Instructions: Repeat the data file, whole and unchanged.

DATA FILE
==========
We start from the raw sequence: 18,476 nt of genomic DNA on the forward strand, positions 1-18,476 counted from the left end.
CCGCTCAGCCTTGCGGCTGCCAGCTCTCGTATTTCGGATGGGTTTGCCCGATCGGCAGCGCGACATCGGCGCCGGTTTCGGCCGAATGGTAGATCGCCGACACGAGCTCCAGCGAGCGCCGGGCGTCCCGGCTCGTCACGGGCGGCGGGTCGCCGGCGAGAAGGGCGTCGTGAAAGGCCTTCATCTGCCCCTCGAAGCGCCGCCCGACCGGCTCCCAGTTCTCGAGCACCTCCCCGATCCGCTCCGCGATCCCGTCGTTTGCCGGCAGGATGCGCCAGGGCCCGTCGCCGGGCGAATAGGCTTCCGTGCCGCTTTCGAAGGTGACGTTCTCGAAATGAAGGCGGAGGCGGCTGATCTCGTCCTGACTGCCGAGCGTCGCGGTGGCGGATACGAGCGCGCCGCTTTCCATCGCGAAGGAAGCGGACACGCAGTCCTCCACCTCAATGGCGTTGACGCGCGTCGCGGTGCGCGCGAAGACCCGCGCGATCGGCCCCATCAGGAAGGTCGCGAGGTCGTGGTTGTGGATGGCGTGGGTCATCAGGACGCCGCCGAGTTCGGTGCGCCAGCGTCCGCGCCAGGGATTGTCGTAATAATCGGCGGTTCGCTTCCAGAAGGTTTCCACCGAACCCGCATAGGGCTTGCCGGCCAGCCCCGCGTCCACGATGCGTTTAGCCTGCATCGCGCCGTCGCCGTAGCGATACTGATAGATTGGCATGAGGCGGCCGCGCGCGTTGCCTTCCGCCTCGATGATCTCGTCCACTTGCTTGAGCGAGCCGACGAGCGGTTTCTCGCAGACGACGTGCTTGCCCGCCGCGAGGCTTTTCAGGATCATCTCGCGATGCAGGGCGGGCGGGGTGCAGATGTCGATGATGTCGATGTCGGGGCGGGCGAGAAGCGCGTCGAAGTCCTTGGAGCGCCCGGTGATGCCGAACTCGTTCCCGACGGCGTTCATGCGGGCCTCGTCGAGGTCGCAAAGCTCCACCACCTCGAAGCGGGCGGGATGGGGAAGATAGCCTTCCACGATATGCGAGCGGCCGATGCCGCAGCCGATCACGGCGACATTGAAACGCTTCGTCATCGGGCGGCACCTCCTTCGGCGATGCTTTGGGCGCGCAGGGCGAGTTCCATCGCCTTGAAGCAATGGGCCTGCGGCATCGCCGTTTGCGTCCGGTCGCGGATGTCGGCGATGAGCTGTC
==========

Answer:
We start from the raw sequence: 18,476 nt of genomic DNA on the forward strand, positions 1-18,476 counted from the left end.
CCGCTCAGCCTTGCGGCTGCCAGCTCTCGTATTTCGGATGGGTTTGCCCGATCGGCAGCGCGACATCGGCGCCGGTTTCGGCCGAATGGTAGATCGCCGACACGAGCTCCAGCGAGCGCCGGGCGTCCCGGCTCGTCACGGGCGGCGGGTCGCCGGCGAGAAGGGCGTCGTGAAAGGCCTTCATCTGCCCCTCGAAGCGCCGCCCGACCGGCTCCCAGTTCTCGAGCACCTCCCCGATCCGCTCCGCGATCCCGTCGTTTGCCGGCAGGATGCGCCAGGGCCCGTCGCCGGGCGAATAGGCTTCCGTGCCGCTTTCGAAGGTGACGTTCTCGAAATGAAGGCGGAGGCGGCTGATCTCGTCCTGACTGCCGAGCGTCGCGGTGGCGGATACGAGCGCGCCGCTTTCCATCGCGAAGGAAGCGGACACGCAGTCCTCCACCTCAATGGCGTTGACGCGCGTCGCGGTGCGCGCGAAGACCCGCGCGATCGGCCCCATCAGGAAGGTCGCGAGGTCGTGGTTGTGGATGGCGTGGGTCATCAGGACGCCGCCGAGTTCGGTGCGCCAGCGTCCGCGCCAGGGATTGTCGTAATAATCGGCGGTTCGCTTCCAGAAGGTTTCCACCGAACCCGCATAGGGCTTGCCGGCCAGCCCCGCGTCCACGATGCGTTTAGCCTGCATCGCGCCGTCGCCGTAGCGATACTGATAGATTGGCATGAGGCGGCCGCGCGCGTTGCCTTCCGCCTCGATGATCTCGTCCACTTGCTTGAGCGAGCCGACGAGCGGTTTCTCGCAGACGACGTGCTTGCCCGCCGCGAGGCTTTTCAGGATCATCTCGCGATGCAGGGCGGGCGGGGTGCAGATGTCGATGATGTCGATGTCGGGGCGGGCGAGAAGCGCGTCGAAGTCCTTGGAGCGCCCGGTGATGCCGAACTCGTTCCCGACGGCGTTCATGCGGGCCTCGTCGAGGTCGCAAAGCTCCACCACCTCGAAGCGGGCGGGATGGGGAAGATAGCCTTCCACGATATGCGAGCGGCCGATGCCGCAGCCGATCACGGCGACATTGAAACGCTTCGTCATCGGGCGGCACCTCCTTCGGCGATGCTTTGGGCGCGCAGGGCGAGTTCCATCGCCTTGAAGCAATGGGCCTGCGGCATCGCCGTTTGCGTCCGGTCGCGGATGTCGGCGATGAGCTGTC